The annual release of NBA 2K has become one of those days in the video game industry that causes gamers to fake colds in order to miss work or school. The newest version of the game, NBA 2K14, just released on Tuesday, and its popularity seems to be at an all-time high.
There are many factors for the series' success. Obviously, the product itself is great. The NBA 2K series has been the premier basketball simulation arguably since its inception in 1999. The series has carried on its reputation for realistic gameplay and graphics since those early days on the Sega Dreamcast.
Beyond the quality of the game itself, NBA 2K's marketing, presentation and overall packaging stands out. The series embraced Allen Iverson as their cover athlete for three years in his prime. A.I. wasn't exactly the most obvious choice as cover athlete, despite his stellar play. He had an unquestioned street edge to his persona, but his diminutive size—by NBA standards—and massive heart made him a fan favorite.
NBA 2K capitalized on his enormous popularity from 1999-2002. Fans loved and admired Iverson's fearless play, as he was arguably the most influential player from a pop-culture standpoint during this time.
Some may think cover athletes don't matter, but the right man on the box will at least pique the interest of a fan who hasn't made up their mind on a purchase.
Placing Iverson on the cover isn't the only cool move 2K Sports has made to endear the product to fans. In 2010, the company accomplished what had been nearly impossible for decades in the world of sports video games: It secured the rights to use Michael Jordan's likeness.
Not only did 2K Sports sign MJ to an endorsement deal, it made him the cover athlete and created a compelling mode centered around His Airness' greatest moments. The Jordan Challenge mode featured great presentation—another staple of the 2K series—and also included other legends.
The following year, 2K Sports took the hoops nostalgia value to the next level when even more legends were added. The same trend continued the following year. While other sports video games had used legends in the past, no series had presented the idea as well or had as much success with the concept as 2K.
The company has a great feel for its audience, and part of that is due to the fact that it understands the importance of social media. Community managers Ronnie Singh and Chris Manning, aka Ronnie2K and LD2K on Twitter, are constantly interacting with fans.
From compliments to gripes, Singh and Manning do a solid job addressing issues and cyber kicking it with the 2K community. To take things even further, for the last two years, 2K Sports has invited the foremost NBA 2K YouTube personalities to their headquarters to test the game out before release.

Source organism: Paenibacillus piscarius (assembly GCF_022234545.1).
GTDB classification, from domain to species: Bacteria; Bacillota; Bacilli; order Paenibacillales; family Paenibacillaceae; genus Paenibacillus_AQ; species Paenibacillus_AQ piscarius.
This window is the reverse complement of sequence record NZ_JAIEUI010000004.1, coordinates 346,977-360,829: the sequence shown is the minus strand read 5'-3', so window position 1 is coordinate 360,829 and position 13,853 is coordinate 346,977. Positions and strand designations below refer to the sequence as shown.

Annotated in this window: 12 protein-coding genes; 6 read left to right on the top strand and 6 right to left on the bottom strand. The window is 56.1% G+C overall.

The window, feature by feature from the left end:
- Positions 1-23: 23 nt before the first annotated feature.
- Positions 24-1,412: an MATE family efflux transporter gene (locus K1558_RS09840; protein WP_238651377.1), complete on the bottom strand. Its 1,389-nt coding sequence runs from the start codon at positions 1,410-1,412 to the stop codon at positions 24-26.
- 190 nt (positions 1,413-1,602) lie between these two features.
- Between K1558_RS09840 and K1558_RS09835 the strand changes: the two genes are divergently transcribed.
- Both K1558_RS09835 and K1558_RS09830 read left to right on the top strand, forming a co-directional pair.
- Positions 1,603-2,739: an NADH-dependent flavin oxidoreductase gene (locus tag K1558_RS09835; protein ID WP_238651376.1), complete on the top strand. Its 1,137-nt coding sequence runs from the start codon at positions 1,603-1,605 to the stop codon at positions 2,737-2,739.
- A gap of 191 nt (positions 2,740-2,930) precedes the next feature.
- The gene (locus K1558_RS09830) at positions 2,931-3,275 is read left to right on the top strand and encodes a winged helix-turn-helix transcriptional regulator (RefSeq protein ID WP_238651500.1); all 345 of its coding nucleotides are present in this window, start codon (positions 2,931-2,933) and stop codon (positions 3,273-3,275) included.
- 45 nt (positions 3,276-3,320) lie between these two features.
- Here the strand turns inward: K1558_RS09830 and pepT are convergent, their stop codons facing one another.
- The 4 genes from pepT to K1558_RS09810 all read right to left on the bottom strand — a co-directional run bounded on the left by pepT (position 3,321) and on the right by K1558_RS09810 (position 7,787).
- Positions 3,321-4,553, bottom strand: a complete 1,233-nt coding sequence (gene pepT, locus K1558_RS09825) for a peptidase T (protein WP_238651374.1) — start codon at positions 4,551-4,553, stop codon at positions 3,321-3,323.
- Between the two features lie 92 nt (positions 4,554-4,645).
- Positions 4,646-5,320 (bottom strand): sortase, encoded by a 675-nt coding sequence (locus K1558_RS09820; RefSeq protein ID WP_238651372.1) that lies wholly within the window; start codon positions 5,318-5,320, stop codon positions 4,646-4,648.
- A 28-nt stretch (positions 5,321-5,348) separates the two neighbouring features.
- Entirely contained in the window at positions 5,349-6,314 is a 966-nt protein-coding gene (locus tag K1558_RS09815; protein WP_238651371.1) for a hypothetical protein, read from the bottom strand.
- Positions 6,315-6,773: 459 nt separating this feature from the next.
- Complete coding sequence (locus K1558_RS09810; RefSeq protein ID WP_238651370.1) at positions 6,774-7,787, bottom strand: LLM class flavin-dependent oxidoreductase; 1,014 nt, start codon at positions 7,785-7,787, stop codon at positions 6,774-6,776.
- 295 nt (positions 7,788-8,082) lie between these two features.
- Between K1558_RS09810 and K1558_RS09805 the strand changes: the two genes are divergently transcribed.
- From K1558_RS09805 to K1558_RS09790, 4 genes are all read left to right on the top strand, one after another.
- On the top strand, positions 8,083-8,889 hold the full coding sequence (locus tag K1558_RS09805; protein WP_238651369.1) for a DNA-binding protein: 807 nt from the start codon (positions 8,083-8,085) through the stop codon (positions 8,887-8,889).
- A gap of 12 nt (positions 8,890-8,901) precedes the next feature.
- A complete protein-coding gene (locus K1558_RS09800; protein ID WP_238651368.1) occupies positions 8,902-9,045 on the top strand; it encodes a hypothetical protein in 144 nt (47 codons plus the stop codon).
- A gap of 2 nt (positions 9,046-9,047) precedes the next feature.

This gesture shows 2K Sports understands how much influence these self-made giants in the community have. Their opinions are valued, and it would appear their feedback is at least considered.
In one of the videos published on YouTube prior to the release of NBA 2K14, the company was still playing up the nostalgic theme. Jordan is still on board and is featured in a short series of videos called "Michael Jordan Uncensored." MJ talks about players he'd love to play one-on-one in his prime. Of course, the game's newest cover athlete, LeBron James, came up.
Predictably, Jordan said he believes he could beat LeBron and maybe Kobe Bryant. The statement sparked a response from LeBron, Kobe and a debate on ESPN's First Take. Check out this tweet from Singh, which contains the video. Just below that is the referenced debate between Stephen A. Smith and Skip Bayless.
How much do NBA players buy in to the whole NBA 2K thing? Bleacher Report caught up with most of the incoming rookies and had them try to guess their ratings.
How do you know when a video game is big time? When things said during the hype for release are causing a minor stir with the sport's best players. Singh also tweets about the game's complete domination of the Twitter trending topics scene on release day.
Will this type of success follow NBA 2K to the next-gen consoles? That remains to be seen, but the series is off to a nice start. This 43-second sizzle trailer was released on Monday, and fans were hyped about what they saw.
Here's the trailer and a few examples of fan reaction.
When I played my first game of NBA 2K back in 1999, I never thought the series would grow to its current state. But this is what happens when you mix heavy community interaction, bold packaging and presentation with stellar gameplay. You get the massive success story that is the NBA 2K franchise.
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